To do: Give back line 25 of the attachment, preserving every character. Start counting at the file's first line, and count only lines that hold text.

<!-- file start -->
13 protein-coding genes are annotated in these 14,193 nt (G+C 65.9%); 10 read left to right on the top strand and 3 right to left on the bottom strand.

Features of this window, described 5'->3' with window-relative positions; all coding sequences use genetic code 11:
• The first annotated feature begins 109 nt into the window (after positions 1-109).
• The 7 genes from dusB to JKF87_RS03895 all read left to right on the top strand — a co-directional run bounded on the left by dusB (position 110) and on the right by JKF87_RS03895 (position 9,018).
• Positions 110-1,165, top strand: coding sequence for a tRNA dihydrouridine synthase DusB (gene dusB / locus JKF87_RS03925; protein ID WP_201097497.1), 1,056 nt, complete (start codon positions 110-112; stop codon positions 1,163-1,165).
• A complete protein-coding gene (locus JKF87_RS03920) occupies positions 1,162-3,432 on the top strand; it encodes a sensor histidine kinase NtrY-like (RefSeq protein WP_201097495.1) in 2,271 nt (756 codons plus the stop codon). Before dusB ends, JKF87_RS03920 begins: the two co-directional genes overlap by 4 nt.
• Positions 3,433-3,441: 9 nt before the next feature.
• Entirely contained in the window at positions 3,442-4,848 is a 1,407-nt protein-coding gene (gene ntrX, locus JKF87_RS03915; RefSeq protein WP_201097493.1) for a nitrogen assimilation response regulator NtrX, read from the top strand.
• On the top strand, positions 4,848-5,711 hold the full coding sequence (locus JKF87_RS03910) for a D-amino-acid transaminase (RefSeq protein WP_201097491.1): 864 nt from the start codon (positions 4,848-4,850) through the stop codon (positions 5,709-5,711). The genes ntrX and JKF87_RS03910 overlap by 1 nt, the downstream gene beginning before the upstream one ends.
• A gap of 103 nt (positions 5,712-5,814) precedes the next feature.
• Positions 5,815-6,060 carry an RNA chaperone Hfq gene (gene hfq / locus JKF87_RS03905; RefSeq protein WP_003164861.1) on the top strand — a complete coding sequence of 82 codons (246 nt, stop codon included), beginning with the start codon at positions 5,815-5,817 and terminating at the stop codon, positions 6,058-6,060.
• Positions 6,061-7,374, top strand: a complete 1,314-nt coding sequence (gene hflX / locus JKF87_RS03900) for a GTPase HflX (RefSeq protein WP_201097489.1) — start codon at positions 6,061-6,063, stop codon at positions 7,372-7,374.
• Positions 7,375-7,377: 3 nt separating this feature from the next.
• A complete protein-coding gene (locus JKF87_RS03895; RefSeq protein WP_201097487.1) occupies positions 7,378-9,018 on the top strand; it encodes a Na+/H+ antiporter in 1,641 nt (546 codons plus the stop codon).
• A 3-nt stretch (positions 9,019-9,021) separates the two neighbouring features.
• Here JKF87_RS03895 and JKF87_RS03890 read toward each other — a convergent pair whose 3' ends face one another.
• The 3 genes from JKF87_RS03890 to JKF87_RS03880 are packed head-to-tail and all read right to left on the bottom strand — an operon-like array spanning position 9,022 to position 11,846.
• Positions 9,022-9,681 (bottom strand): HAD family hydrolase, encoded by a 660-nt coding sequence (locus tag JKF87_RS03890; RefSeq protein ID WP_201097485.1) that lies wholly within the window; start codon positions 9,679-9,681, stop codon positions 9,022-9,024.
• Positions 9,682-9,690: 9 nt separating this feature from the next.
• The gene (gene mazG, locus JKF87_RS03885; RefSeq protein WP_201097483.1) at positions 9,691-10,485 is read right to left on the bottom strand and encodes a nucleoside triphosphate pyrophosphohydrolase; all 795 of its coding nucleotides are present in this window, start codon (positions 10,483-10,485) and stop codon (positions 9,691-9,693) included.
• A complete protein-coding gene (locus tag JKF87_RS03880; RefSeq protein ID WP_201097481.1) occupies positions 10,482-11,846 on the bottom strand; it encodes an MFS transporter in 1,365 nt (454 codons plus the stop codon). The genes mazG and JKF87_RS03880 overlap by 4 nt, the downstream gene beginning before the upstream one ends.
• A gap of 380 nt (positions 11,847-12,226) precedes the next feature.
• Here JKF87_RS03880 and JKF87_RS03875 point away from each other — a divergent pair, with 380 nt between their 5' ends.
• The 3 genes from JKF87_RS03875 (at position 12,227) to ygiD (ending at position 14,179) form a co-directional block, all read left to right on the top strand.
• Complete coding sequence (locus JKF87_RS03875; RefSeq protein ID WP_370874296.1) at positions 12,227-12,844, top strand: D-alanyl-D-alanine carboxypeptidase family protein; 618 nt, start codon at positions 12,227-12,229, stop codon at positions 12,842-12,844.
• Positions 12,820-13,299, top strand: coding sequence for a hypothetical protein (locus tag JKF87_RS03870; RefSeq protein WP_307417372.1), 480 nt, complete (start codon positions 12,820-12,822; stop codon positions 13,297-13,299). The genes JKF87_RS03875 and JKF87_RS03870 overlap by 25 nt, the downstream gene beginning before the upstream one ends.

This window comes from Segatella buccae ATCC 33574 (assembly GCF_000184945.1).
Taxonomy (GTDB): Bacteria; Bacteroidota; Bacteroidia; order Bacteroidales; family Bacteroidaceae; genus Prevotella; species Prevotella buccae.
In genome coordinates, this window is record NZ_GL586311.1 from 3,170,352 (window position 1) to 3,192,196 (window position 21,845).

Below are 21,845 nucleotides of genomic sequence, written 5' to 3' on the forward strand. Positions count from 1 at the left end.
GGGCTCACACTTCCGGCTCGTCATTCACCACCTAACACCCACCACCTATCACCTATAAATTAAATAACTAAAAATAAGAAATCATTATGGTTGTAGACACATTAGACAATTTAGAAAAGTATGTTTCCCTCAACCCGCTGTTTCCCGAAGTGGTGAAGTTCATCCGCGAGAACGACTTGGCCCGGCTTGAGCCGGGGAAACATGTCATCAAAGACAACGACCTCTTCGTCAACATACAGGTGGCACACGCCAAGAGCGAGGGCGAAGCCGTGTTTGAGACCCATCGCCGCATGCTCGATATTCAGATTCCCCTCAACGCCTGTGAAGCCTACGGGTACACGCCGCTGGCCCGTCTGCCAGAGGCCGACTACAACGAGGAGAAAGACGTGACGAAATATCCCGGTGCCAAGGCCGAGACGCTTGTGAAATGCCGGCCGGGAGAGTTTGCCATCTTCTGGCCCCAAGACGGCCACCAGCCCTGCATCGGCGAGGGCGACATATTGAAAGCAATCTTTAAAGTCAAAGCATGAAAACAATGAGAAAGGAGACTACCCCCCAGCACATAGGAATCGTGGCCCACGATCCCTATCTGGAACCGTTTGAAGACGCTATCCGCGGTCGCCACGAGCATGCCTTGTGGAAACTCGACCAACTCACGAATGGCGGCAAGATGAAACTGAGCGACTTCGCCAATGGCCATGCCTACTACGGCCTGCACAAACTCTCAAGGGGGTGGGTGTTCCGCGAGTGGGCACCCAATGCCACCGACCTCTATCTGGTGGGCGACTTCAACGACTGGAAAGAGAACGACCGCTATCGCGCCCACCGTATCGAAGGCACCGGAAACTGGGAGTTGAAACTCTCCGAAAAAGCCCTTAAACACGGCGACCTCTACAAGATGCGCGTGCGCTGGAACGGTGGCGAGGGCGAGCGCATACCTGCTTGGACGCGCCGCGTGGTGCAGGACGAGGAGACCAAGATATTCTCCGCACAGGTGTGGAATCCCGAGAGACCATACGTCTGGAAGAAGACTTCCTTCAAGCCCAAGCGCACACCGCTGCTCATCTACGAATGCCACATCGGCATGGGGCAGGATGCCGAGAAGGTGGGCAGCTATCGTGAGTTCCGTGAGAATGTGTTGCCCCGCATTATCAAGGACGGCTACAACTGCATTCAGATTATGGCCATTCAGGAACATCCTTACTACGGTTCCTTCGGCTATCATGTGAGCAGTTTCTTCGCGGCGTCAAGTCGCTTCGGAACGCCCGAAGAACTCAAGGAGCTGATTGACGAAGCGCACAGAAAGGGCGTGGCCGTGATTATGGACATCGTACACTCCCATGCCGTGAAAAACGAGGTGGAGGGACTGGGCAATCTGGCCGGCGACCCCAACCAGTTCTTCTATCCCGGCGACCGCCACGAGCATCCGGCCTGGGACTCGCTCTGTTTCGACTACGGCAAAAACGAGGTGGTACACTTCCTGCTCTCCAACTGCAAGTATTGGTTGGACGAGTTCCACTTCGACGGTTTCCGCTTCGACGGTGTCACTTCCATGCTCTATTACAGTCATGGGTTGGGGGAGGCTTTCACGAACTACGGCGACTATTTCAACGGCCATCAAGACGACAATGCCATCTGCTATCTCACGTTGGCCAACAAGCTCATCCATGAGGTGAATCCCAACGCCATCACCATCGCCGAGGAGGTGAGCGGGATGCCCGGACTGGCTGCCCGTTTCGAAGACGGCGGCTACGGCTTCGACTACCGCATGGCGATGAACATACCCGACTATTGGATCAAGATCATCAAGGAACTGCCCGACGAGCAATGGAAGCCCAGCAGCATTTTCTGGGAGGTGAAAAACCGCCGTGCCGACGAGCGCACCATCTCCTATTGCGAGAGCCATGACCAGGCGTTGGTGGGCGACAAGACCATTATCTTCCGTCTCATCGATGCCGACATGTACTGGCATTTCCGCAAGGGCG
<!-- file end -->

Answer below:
• Complete coding sequence (locus JKF87_RS03875; RefSeq protein ID WP_370874296.1) at positions 12,227-12,844, top strand: D-alanyl-D-alanine carboxypeptidase family protein; 618 nt, start codon at positions 12,227-12,229, stop codon at positions 12,842-12,844.